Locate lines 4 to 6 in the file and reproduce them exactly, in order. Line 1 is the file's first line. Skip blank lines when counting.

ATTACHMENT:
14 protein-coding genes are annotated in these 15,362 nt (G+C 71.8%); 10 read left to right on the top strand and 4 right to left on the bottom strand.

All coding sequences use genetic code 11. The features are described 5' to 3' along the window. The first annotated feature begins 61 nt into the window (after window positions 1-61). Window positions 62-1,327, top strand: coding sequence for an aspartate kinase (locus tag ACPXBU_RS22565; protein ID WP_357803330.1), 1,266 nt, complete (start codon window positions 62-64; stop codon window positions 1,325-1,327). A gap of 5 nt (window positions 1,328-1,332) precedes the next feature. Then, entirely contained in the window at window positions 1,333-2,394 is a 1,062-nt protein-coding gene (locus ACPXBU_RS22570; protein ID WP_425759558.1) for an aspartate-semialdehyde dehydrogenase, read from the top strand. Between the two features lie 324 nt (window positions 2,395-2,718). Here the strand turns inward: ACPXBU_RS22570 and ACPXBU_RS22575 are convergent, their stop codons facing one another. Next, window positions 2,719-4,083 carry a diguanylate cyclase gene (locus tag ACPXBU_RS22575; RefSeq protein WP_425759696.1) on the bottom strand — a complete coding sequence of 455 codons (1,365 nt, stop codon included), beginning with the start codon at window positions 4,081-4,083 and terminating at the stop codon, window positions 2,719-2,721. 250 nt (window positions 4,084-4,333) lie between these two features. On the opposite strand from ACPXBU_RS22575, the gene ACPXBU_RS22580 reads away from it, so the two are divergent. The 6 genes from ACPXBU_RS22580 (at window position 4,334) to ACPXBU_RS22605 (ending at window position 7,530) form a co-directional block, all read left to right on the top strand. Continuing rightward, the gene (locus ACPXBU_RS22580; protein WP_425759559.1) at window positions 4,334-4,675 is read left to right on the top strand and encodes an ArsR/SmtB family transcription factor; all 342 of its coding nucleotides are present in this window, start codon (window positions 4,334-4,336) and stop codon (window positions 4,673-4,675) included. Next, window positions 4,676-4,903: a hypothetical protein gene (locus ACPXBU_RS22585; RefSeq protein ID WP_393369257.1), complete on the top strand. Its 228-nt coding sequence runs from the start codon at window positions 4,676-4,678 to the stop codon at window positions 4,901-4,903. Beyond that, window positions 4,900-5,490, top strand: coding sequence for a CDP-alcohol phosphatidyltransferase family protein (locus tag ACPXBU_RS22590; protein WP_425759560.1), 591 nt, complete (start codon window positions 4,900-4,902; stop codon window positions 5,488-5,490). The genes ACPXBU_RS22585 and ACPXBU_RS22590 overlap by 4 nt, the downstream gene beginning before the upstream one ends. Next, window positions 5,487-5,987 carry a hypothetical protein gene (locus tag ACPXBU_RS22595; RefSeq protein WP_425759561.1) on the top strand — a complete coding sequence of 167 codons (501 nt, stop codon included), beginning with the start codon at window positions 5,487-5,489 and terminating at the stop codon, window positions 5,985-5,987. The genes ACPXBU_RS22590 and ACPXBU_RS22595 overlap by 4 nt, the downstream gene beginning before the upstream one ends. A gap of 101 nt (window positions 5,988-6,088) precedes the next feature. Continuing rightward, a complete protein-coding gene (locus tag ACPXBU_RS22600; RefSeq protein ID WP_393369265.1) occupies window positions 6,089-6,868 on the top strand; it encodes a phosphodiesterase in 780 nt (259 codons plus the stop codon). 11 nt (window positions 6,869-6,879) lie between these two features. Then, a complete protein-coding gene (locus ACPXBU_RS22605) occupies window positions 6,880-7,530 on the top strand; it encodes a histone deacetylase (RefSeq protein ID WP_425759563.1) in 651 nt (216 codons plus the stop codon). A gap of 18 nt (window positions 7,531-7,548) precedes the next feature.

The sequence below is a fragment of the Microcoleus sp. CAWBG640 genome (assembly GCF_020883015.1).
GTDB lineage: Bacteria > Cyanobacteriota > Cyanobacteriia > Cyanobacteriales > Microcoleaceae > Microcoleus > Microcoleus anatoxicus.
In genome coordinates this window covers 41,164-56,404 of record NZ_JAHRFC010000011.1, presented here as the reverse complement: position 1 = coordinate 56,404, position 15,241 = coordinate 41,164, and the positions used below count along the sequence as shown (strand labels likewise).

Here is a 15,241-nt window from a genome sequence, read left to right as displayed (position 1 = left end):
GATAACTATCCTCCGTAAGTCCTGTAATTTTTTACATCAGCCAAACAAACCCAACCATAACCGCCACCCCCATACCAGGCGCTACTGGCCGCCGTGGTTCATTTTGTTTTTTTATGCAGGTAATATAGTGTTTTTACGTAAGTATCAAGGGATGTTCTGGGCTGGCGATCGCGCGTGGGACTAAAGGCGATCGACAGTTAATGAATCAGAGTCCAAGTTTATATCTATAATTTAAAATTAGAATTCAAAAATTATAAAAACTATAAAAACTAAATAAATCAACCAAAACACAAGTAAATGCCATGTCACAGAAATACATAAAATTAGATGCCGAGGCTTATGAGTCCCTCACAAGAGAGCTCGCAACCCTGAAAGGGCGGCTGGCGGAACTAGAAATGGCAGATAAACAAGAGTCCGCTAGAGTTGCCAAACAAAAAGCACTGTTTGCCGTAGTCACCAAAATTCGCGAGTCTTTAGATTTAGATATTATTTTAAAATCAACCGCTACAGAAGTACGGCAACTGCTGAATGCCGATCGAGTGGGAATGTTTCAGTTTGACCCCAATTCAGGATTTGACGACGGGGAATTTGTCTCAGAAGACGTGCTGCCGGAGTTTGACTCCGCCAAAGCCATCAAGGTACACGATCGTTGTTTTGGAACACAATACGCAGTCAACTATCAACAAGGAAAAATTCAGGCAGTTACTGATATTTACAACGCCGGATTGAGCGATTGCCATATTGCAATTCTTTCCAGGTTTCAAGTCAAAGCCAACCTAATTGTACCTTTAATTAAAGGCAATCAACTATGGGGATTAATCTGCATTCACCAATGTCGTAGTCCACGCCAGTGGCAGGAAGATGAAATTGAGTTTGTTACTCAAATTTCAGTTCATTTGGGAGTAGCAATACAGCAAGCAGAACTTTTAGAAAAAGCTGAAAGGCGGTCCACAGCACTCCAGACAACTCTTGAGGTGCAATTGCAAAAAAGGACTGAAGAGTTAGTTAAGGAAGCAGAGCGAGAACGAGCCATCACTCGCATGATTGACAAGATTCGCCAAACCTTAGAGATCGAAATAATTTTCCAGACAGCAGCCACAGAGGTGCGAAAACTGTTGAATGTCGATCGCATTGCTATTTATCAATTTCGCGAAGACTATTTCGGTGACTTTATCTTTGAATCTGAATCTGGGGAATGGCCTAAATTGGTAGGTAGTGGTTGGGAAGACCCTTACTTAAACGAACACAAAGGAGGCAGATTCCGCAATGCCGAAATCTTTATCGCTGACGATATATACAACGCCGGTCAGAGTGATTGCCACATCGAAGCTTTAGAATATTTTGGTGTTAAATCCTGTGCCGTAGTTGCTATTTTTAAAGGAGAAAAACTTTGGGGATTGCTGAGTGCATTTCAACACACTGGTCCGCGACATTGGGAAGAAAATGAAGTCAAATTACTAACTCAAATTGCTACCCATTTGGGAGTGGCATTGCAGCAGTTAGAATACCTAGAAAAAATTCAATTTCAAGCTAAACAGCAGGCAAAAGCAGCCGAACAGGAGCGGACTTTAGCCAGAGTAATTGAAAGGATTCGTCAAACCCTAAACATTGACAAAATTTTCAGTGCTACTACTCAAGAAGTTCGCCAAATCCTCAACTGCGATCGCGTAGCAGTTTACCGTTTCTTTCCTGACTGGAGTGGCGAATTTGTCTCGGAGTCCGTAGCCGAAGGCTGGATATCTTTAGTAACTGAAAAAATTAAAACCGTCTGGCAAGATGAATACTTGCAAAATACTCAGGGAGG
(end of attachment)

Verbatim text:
GTDB lineage: Bacteria > Cyanobacteriota > Cyanobacteriia > Cyanobacteriales > Microcoleaceae > Microcoleus > Microcoleus anatoxicus.
In genome coordinates this window covers 41,164-56,404 of record NZ_JAHRFC010000011.1, presented here as the reverse complement: position 1 = coordinate 56,404, position 15,241 = coordinate 41,164, and the positions used below count along the sequence as shown (strand labels likewise).

Here is a 15,241-nt window from a genome sequence, read left to right as displayed (position 1 = left end):